Mexico’s incoming government signals energy sector nationalization

Image courtesy of Max Pixel.

Mexico’s incoming government has signaled that changes to bolster hydrocarbon regulations could be on the horizon. The news comes amidst a pause in the auctioning of new oil blocks as the nation appears to further increase nationalization of the energy sector.

Reuters reports that oil auctions were set for September before the decision to postpone was announced. The sale would have seen 45 onshore areas go under in the hammer in one of the final “energy overhaul” endeavours since current President Enrique Peña Nieto began the project in 2013. Since then, it has been reported that more than 100 private contracts have been sold as the government attempt to break up the Petróleos Mexicanos stronghold.

The auction pause seeks to allow for an investigation into private contracts to gauge the scope of any corrupt activity.

Although Pemex has been challenged by President Nieto, Andres Manuel López Obrador assumes power in December and the state-owned company is set to receive a massive influx of investments. Not only has the President-elect already suggested he will build to two new refineries, he has also promised to increase oil production to 2.5 million barrels per day. It signals the new government’s efforts to improve Mexico’s production and export of oil; an industry that has been in steady decline for more than a decade.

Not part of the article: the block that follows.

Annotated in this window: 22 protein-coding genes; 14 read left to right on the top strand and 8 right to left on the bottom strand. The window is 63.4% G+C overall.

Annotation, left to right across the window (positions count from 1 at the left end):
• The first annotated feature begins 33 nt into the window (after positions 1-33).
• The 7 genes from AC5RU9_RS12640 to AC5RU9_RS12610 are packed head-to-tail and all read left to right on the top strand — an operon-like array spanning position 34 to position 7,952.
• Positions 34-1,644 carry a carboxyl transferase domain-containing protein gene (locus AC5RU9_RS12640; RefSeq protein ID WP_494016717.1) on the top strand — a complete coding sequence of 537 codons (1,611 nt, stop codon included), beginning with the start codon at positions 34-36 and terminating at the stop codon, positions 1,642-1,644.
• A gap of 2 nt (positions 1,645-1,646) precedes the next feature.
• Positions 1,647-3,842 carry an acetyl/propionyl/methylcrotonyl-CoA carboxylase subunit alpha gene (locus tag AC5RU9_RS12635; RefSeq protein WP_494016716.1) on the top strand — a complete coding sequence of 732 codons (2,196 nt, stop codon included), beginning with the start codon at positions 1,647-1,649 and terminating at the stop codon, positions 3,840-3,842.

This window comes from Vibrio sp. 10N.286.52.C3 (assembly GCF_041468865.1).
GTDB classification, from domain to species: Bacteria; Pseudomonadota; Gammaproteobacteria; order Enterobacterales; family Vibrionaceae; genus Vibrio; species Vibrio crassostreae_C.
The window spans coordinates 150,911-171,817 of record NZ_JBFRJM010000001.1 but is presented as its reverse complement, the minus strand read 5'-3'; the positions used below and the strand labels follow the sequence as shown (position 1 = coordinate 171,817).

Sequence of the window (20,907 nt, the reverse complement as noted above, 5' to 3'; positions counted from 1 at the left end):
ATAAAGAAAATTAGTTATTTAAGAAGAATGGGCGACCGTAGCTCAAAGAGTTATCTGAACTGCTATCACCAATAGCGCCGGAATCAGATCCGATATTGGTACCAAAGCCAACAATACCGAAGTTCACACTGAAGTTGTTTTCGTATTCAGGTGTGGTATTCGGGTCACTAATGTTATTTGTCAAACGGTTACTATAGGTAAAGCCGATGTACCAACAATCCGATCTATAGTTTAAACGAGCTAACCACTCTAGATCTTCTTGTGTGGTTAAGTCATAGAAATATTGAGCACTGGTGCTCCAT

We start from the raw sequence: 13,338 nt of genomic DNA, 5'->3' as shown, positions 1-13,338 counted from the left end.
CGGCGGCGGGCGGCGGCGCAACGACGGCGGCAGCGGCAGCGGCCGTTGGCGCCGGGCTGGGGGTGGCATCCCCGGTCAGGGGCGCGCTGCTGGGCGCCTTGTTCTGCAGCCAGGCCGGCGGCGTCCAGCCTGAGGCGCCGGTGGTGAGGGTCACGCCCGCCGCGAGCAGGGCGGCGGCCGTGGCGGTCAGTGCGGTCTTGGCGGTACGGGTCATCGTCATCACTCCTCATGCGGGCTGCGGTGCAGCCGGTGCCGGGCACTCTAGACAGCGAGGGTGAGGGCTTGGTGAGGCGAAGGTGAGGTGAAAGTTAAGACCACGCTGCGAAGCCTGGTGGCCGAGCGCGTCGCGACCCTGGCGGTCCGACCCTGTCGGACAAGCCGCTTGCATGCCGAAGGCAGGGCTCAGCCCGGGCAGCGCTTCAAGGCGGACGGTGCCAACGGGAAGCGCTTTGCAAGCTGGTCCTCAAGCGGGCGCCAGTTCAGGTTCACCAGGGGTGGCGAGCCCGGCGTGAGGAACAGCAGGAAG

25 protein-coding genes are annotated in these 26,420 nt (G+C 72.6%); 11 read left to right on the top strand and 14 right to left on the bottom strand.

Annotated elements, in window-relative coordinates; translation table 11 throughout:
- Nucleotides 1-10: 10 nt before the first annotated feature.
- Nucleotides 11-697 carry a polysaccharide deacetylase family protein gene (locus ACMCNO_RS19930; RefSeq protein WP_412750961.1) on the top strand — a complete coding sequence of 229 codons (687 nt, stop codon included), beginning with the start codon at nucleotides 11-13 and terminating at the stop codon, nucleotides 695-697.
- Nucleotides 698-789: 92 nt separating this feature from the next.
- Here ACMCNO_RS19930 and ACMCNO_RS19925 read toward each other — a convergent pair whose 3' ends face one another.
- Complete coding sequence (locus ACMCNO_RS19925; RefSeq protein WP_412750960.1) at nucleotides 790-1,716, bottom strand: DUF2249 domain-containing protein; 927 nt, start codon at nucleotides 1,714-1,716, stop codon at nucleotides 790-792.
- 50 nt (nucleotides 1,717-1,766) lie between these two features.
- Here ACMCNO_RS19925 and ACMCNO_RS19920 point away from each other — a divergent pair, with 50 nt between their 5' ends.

The nationalization of oil production, combined with the postponing of auctions, essentially point to an indefinite suspension of contract creation which could last for the duration of AMLO’s presidency. For now, the processes will allow Pemex to have more freedom to choose partners as well as being allocated new blocks directly by the government.

First nationalized in 1938, Pemex has grown to represent a symbol of Mexican production and national independence from other countries. In recent decades, however, the company has been neglected by Mexico’s governments which have led to its demise in status as well as production levels. The sector has also received increased threats from organized crime groups who have discovered the profit of drilling into national pipelines and stealing fuel. Under the new control of incoming energy minister Rocío Nahle and the Morena party, a shake-up of energy production is anticipated across the country.

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